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- Author or Editor: Joseph C. Scheerens x
Increasing fruit and vegetable consumption reduces risk factors for cancer, cardiovascular disease and a number of other diet-related chronic diseases. These foodstuffs contain relatively high levels of beneficial phytochemicals (plant-derived, biologically active compounds) among which the preventative activity of antioxidants are most well-known and well-documented. Since small fruit typically contain high levels of antioxidants, increasing their incorporation in the diet is a laudable goal. Media reports of medical studies pertaining to dietary intake and national education initiatives such as the USDA's Food Guide Pyramid and the 5 A Day—for Better Health program have successfully raised public awareness of the health benefits of increased fruit and vegetable consumption, but, as of yet, may not have altered dietary habits. The factors influencing food choice are complex and interrelated. They include: sensory preference, physiological factors (pre- and postingestion), age, gender, lifestyle, behavior, personality, education, income, social attitudes about diet and health, ethnicity and tradition, religious beliefs, social pressures, marketing pressures, available product information and knowledge (labeling, media coverage, etc.) or self-identity beliefs. Some of these factors offer opportunities for increasing fruit and vegetable consumption while others present challenges. With respect to small fruit, food choice factors that tend to increase consumption include public awareness of these products as being beneficial to health and longevity and their image as highly desirable, dessert-like commodities with exquisite flavors. The main factors that deter increased small fruit consumption include their relatively high price per serving and their relative perishability which affects cost, ease of transport and availability. Strategies to capitalize on small fruits' positive attributes and overcome negative attributes with respect to food choice include the application of innovative marketing strategies at all levels and the expansion of research efforts to optimize the health benefits and sensory quality of these products.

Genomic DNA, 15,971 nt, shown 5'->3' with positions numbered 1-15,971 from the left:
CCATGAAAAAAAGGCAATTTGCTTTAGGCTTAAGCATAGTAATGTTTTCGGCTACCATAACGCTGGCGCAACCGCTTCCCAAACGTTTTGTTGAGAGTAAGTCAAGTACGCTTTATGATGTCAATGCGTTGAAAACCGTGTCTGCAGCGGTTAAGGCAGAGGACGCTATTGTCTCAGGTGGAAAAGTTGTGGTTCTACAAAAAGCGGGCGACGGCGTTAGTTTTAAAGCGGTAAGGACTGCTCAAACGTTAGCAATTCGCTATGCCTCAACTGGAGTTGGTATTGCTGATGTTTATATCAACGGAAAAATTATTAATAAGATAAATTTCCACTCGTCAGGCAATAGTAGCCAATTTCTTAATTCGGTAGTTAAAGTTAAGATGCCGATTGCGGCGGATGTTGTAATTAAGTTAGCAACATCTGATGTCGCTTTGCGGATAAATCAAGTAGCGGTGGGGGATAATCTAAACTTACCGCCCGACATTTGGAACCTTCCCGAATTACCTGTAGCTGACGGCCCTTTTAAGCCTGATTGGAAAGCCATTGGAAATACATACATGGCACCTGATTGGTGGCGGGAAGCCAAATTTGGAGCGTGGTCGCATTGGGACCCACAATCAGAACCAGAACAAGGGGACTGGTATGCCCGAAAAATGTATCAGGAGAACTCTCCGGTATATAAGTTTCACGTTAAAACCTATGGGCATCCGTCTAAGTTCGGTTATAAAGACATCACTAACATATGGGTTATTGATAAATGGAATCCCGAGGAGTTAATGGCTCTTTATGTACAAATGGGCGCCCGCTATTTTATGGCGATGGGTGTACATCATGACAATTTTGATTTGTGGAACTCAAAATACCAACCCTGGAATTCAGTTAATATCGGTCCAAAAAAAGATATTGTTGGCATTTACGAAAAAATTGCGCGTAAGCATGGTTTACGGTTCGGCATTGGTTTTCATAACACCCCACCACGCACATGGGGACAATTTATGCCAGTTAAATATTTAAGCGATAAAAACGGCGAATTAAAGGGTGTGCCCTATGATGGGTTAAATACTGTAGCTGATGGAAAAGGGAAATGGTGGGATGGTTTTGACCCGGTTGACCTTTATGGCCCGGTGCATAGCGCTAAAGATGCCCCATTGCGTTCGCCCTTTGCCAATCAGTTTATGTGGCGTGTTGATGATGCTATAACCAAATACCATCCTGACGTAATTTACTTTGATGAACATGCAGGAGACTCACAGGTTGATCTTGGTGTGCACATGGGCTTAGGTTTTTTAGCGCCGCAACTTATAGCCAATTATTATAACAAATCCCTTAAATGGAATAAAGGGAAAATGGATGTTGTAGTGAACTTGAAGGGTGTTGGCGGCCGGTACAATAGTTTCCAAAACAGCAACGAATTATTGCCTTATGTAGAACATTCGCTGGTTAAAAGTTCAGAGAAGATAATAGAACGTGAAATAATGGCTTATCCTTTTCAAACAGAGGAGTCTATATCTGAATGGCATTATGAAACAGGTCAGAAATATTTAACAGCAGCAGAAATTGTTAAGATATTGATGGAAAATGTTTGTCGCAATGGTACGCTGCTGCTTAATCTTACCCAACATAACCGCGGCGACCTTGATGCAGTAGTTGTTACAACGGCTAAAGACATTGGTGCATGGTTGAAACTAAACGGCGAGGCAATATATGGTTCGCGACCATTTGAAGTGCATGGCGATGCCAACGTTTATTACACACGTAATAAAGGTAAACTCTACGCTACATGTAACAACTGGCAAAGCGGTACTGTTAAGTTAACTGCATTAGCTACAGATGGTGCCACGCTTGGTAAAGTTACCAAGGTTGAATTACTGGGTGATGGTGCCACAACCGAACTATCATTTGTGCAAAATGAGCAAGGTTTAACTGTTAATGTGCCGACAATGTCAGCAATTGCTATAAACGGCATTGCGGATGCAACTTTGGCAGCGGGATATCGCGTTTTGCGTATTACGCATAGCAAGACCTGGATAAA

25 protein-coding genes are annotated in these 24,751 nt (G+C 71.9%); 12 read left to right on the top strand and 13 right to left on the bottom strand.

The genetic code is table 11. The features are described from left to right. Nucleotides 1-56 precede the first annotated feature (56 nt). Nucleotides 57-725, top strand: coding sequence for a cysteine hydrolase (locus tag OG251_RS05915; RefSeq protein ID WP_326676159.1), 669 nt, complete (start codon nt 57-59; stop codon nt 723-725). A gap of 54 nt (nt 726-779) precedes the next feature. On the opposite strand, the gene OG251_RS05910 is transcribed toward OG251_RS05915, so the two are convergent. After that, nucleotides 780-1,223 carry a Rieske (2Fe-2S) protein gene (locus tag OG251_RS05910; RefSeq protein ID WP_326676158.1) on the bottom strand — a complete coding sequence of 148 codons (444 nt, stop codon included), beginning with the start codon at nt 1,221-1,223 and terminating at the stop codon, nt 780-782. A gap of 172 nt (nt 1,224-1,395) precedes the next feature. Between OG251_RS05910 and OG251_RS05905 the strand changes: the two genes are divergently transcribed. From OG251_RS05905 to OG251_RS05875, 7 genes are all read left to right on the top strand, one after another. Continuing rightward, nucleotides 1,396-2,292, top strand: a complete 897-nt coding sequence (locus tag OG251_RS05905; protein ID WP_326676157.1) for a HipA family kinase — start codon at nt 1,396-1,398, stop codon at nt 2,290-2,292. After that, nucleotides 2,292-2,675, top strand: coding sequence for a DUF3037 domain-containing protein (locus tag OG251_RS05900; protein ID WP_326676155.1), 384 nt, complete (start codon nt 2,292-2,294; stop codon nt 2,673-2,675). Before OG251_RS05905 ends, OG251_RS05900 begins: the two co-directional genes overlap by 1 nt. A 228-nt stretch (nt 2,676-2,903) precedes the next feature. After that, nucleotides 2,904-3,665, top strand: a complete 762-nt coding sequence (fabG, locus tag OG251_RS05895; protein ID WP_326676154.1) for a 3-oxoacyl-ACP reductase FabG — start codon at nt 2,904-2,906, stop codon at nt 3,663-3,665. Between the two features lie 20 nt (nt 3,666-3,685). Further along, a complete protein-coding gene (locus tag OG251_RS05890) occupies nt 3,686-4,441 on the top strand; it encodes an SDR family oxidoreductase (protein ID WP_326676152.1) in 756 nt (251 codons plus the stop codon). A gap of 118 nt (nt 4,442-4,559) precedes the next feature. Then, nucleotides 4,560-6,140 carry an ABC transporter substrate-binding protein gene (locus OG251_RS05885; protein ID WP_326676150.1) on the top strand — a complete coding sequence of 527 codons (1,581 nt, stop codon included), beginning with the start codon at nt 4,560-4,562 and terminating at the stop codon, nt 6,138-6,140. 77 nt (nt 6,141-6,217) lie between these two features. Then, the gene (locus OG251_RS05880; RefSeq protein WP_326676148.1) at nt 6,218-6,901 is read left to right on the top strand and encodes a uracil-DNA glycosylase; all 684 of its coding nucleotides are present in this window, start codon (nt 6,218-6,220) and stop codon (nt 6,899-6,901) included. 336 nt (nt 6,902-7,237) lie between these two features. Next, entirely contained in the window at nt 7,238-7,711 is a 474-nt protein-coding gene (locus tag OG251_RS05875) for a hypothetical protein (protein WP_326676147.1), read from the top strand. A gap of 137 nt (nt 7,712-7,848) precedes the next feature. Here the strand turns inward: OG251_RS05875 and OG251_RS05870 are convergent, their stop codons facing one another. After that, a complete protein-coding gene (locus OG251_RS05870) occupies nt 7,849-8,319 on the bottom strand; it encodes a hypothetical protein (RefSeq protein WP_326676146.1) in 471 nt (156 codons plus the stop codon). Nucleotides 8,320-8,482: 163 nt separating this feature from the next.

The genus Aesculus (buckeyes and/or horsechestnuts) is composed of 13 species and a number of interspecific hybrids. Pollen from 11 genotypes from five Aesculus species and the hybrid Aesculus ×carnea were used to develop an in-vitro germination test to evaluate pollen viability under various storage treatments. This test was optimized using samples of both fresh pollen and pollen that had been stored up to 1 year. The most effective medium contained 20% sucrose, 100 mg·L-1 H2BO3, 150 mg·L-1 Ca(NO3)2, and 1% agar. The highest germination percentage was observed at 15 °C across all storage treatments. Fresh pollen germinated in excess of 80% over a wide range of germination temperatures. Based on this, all specimens studied would be good pollen parents. The differences in pollen germination between storage at -20 and -80 °C were nonsignificant, but the duration of the storage period was highly significant. At 3 months, viability remained above 60% for four of the six species/hybrid tested. However, at 12 months, all pollen tested dropped below the threshold for good fruit set based on in-vitro pollen germination. Based on these observations, short-term pollen storage may permit crosses between parents with temporally separate flowering phenologies. However, conventional storage procedures are inadequate to maintain pollen collected from a male parent for crosses in subsequent growing seasons.
Peroxidase activity in extracts from freeze-dried tissue of Fragaria × ananassa Duch. cv. Chandler was highest in tissue-cultured (TC) plants, followed by field-grown (FG) and lowest in greenhouse (GH) plants. Among tissue types, activity was highest in petioles, with leaves second highest. Fruit, root, and crown tissue all exhibited low or no activity. When subjected to isoelectric focusing (IEF), petiole tissue extracts exhibited more isozymes than extracts from other organs regardless of staining substrate. Using 4-chloro-1-naphthol and H2O2 as substrates, anionic and cationic isozymes were observed in TC petiole extract with nine isozyme bands ranging in pI from 3.9 to 9.5. In TC leaf extract an isozyme at pI 7.4 was observed that was not present in other organ extracts when H2O2 and benzidine, p-phenylenediamine or 3-amino-9-ethylcarbazole were used as substrates. Specific isozymes and number of isozymes varied according to plant organ and developmental stage. Mature leaves and over-ripe fruit appeared to exhibit more activity and a larger number of isozymes than developing tissues of those plant organs.